Village of New Auburn Municipal Court – New Auburn, WI

by | Oct 28, 2021

A municipal court is a court with small jurisdiction over criminal offenses and civil matters inside its geographic area. These courts can be located at the county or city tier.

Village of New Auburn Municipal Court INformation

Court: Village of New Auburn Municipal Court
Address: “130 East Main Street, New Auburn, WI 54757”
Phone: 715-237-2423

City: New Auburn
County: Chippewa
State: Wisconsin

What is the purpose of the Village of New Auburn Municipal Court?

Municipal Courts are often called “courts of limited jurisdiction.” Which means that they deal with minor criminal charges, civil cases, and traffic tickets. Courts like Village of New Auburn Municipal Court are the first level of court for this group of matters.

On the other hand, the purpose of a county court is to deal with a large number of civil disputes within the respective region. Most cases involve family matters, accident cases, more serious criminal charges, or contract disputes.

County courts have the jurisdiction to deal with misdemeanors and civil actions that can not exceed the amount of $15,000, while the circuits courts handle felony cases and more expansive civil matters.

TYPES OF Matters HEARD IN A MUNICIPAL COURT in New Auburn, Wisconsin

Municipal courts are the bottom rung of courthouses in the United States. They are usually found within the jurisdiction where they are located, but some locales share municipal courts with other municipalities.

This can be done to better assist their population or to save money on expenditures. The cases that will be heard by a municipal court vary depending on the municipality, but typically include traffic matters, low level crimes and code violations.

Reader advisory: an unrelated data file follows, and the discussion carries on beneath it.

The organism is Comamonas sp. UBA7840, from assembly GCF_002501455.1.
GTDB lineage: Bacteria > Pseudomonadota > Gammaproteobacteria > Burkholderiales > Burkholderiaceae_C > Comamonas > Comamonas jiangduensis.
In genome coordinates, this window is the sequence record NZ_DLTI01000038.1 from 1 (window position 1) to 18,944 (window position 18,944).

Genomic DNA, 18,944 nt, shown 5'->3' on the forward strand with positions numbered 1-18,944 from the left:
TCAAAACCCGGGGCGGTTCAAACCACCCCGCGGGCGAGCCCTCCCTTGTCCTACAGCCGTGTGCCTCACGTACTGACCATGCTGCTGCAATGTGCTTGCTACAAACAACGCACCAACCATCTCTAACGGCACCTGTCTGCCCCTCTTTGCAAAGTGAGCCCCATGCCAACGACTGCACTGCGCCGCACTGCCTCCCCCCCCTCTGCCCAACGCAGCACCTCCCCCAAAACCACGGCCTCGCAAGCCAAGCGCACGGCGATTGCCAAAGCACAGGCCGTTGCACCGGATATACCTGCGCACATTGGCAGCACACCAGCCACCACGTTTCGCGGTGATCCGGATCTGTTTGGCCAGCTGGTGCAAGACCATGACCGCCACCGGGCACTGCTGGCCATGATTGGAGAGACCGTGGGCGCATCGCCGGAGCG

There is no set definition for what constitutes a misdemeanor crime versus a felony crime, but generally speaking felonies would require more time in jail than misdemeanor crimes and fines may also be higher for felonies. Traffic violations usually result in points against your driver’s license as well

what is the procedure for cases in the municipal court in New Auburn?

Municipal courts are the first level of the court system in the United States. They have jurisdiction over minor crimes, traffic crimes, and other civil matters. Municipal courts are popularly known city courts or town courts. Cases are managed by a magistrate who is usually a lawyer, judge, or retired judge. Magistrates may be appointed by the mayor or city council members to help for a specific time.

Magistrates administer hearings to determine:

  • Probable cause for an arrest
  • Set bail amounts and the conditions of release
  • Conduct arraignment hearings when charges are filed against defendants by police officers
  • Distribute search warrants to police officers in order to secure evidence from crime locations
  • Conduct preliminary inquiries to understand if there is enough evidence to charge

The common process of a Municipal Court Case

The common process of a municipal court case can be tricky. The following is an overview of the steps involved in a regular municipal court matter.